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This article is written by a student writer from the Her Campus at SAU chapter.

I thought I had it all figured out. Oh, how that changes. 

The stark reality that graduation is quickly approaching is overwhelming, especially when the plan I thought I had nailed down from my first day of college has since faltered. As I’ve learned more about myself and my future professional field, I find myself asking the question, “What do I really want?” It seemed so easy to plan for the upcoming big day when the task of facing it was years away. However, now I am a mere four months away from being considered capable of holding job titles I’ve only ever dreamed of having. 

I personally think that there are two daunting aspects of graduating from college with a bachelor’s degree. First, the entire premise of no longer holding the status of a student is difficult to imagine. I have spent the past sixteen years of my life as a student learning in an educational setting every day. I have always loved school, so I think there is a feeling of loss now that the time has come to leave the world of traditional education. Of course, as adults, we continue learning in life due to new personal and professional experiences, but this is a drastic change. Change is scary. Even if we feel prepared for it, there are so many unknowns that lead to feelings of anxiety and lowered self-efficacy. When I was younger, I thought that by the time I graduated I would have my life figured out and be extremely confident. I am now hit with the honest truth that few people ever leave higher education feeling like they know what they are doing. Everyone has to take time to find their path following graduation. However, another challenge arises when you feel ambivalent about your next steps. 

This is the second intimidating factor of graduating college. I do not know exactly what I want to do in my career from the time I graduate to the time I retire. I don’t think anyone really knows what they want to do for the rest of their lives. In order to get started in the workforce, this decision has to be partially made. I used to have it all planned out. I knew that I was going to graduate with my BA in Forensic Psychology and then continue on into a Master’s program in Forensic Psychology with the end goal being a doctoral degree. As I have learned more about myself and my personal goals, such as traveling, maintaining my hobbies, and having a family and ample time spent with its members, this master plan has large holes in it in regard to time. Additionally, I don’t even know if my professional goals require a doctoral-level degree anymore! It is almost impossible to determine right now if I want to pursue Master’s level work or jobs that require a Ph.D. or PsyD. There are so many factors to consider, such as the time and money difference, as well as the implications for the nature of my career. Especially in psychology, I think it is ludicrous for students to decide what they want to do when they have little to no professional work experience. However, I have to do something when I graduate, but the unknowns make this decision dreadful at times.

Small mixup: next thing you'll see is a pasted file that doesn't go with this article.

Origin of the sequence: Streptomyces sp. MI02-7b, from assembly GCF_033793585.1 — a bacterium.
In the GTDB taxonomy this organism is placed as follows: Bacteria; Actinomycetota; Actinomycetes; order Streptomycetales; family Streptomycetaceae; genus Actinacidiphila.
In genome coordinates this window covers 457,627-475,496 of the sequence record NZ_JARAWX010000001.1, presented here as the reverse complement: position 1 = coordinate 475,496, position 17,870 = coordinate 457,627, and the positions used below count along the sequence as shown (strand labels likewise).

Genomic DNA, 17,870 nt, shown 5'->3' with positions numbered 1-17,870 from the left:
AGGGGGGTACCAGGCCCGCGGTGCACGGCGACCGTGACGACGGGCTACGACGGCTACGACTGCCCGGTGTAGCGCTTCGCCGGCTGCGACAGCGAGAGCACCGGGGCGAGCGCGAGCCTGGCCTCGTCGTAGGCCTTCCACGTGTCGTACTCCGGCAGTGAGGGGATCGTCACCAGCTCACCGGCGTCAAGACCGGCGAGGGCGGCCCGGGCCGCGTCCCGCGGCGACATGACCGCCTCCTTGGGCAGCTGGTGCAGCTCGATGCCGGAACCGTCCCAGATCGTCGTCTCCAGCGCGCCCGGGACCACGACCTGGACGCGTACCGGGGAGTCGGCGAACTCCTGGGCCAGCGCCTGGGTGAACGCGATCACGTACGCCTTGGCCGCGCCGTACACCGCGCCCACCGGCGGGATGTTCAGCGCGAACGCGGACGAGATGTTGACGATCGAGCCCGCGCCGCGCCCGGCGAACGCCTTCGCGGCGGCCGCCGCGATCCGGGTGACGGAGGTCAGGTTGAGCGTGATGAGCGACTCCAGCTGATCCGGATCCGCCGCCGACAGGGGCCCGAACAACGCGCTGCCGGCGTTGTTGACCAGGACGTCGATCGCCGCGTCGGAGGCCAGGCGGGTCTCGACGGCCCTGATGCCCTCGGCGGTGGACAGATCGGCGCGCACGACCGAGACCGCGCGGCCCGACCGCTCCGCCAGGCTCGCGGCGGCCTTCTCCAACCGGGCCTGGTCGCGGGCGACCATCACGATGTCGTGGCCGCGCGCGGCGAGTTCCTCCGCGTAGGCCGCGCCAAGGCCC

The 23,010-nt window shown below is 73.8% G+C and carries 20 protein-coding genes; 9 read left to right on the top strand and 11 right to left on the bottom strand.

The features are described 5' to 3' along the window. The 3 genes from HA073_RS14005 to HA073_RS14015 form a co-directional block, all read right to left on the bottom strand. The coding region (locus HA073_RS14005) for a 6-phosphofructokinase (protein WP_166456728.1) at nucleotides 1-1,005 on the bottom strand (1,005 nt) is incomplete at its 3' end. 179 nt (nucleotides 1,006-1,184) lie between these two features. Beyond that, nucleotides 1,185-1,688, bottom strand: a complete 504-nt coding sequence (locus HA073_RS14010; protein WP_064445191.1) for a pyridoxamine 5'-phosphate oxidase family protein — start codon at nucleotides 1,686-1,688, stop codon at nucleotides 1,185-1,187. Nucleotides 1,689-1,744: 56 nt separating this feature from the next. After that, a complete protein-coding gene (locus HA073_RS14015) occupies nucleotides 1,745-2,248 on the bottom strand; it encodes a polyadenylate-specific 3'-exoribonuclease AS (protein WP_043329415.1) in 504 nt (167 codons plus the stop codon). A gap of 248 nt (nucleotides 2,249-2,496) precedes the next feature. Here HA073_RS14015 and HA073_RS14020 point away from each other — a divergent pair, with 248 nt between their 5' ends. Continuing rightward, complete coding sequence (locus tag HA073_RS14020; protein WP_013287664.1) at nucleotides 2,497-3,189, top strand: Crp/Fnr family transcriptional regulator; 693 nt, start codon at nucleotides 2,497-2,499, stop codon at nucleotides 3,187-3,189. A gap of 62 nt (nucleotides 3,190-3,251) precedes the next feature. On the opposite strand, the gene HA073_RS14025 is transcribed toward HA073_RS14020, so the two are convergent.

I know that this overwhelming reality is equally present for students who are not pursuing graduate education, and those feelings are just as valid. It is so hard to know what route to take in life when there is no guidebook and no solid experience to work off of. I am trying to reframe my hesitation and worries regarding my next steps into an opportunity for adventure, learning, and new relationships. “Adulting” after college is daunting, but it is a necessary component of life and maturing. The best way to avoid self-sabotage and a host of negative feelings is to think optimistically.

Hello! I am a Forensic Psychology Major with Minors in Criminal Justice and Sociology. I am the secretary for Sexual Assault Awareness Team and am involved in STEP and Psychology Club at St. Ambrose University. In my free time I enjoy painting and embroidering, being a dog mom, and spending time with my friends!